On Wednesday, Daniel Hamermesh, an economics professor emeritus at the University of Texas at Austin, announced he plans to leave the university after this year because of the safety risks posed by the state’s new campus carry law. “With a huge group of students, my perception is that the risk that a disgruntled student might bring a gun into the classroom and start shooting at me has been substantially enhanced by the concealed-carry law,” Hamermesh wrote in a letter to the school’s president.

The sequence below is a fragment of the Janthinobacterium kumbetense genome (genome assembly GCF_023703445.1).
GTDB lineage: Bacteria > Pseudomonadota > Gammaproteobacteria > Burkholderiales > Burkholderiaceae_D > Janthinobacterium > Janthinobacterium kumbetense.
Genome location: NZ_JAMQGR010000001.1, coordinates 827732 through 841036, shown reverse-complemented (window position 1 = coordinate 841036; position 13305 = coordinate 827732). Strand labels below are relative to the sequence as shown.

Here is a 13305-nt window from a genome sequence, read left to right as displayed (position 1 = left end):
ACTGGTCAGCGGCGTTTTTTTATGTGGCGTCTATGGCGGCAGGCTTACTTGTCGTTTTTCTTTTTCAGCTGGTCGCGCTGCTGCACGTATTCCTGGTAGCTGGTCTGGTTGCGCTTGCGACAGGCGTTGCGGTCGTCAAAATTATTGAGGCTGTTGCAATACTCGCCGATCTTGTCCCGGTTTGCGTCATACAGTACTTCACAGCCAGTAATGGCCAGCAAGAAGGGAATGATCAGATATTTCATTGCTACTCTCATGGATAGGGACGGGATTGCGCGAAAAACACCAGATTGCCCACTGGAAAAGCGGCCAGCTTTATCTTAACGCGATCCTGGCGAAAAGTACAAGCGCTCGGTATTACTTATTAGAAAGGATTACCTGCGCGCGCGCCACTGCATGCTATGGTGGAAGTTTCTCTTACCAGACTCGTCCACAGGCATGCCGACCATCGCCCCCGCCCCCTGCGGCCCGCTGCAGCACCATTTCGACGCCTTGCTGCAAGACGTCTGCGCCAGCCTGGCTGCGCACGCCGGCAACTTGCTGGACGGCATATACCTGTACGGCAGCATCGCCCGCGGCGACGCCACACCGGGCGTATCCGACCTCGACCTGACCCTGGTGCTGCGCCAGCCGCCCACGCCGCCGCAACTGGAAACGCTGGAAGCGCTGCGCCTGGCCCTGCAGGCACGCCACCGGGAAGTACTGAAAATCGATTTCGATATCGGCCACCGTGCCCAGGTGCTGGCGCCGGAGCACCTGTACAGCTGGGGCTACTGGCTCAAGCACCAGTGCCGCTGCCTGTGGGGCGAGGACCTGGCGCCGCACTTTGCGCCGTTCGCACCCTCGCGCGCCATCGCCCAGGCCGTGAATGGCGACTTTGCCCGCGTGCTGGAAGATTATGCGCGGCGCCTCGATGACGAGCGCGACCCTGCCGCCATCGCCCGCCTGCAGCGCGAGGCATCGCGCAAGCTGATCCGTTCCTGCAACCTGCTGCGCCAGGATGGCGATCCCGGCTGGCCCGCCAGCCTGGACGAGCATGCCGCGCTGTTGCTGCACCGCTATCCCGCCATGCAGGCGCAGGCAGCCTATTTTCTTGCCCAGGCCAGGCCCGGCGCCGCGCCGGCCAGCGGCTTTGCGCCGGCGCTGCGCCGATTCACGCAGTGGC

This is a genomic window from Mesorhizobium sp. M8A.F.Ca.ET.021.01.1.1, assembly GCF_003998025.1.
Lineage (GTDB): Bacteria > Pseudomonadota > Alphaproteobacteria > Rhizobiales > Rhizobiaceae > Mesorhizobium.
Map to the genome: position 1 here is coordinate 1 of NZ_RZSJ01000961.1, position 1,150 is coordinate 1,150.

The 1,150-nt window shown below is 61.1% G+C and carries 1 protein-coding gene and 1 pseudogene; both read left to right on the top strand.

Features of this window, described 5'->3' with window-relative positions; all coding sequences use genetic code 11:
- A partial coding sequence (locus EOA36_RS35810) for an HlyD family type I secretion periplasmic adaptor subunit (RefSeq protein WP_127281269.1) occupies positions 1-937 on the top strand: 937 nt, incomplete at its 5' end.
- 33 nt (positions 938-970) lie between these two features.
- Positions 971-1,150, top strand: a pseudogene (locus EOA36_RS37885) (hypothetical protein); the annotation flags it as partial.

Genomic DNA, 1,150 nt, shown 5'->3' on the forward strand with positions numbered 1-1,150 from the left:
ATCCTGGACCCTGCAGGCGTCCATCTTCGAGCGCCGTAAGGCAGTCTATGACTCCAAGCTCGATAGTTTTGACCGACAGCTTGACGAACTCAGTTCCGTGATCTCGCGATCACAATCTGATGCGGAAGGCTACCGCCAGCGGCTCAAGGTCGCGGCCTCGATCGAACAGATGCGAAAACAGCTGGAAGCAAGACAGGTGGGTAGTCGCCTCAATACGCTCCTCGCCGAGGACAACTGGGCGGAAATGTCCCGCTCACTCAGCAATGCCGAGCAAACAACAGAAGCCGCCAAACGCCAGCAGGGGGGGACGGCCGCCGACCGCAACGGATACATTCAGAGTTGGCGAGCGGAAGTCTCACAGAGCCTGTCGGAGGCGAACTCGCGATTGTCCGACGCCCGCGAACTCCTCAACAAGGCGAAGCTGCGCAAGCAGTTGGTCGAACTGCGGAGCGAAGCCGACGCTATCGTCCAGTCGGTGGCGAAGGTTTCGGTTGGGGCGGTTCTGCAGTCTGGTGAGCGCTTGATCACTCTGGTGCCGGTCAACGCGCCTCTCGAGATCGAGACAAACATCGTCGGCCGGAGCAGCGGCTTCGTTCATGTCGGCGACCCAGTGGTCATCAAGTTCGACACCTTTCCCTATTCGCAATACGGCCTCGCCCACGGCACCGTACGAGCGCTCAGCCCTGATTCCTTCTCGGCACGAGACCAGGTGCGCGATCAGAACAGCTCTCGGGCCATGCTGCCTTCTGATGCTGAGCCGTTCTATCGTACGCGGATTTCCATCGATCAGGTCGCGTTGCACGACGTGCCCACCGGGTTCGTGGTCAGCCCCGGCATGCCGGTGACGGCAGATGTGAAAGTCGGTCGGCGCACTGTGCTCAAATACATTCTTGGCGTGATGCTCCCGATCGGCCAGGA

Texas’ campus-carry law, passed in June, will allow concealed handguns in classrooms, dorms and other campus buildings. It will take effect at the state’s universities in August 2016, exactly 50 years after gunman Charles Whitman opened fire from a clock tower at at the University of Texas at Austin, killing 16 people in what was one of the nation’s first mass shootings on a college campus. It will take effect at the state’s community colleges in August of 2017.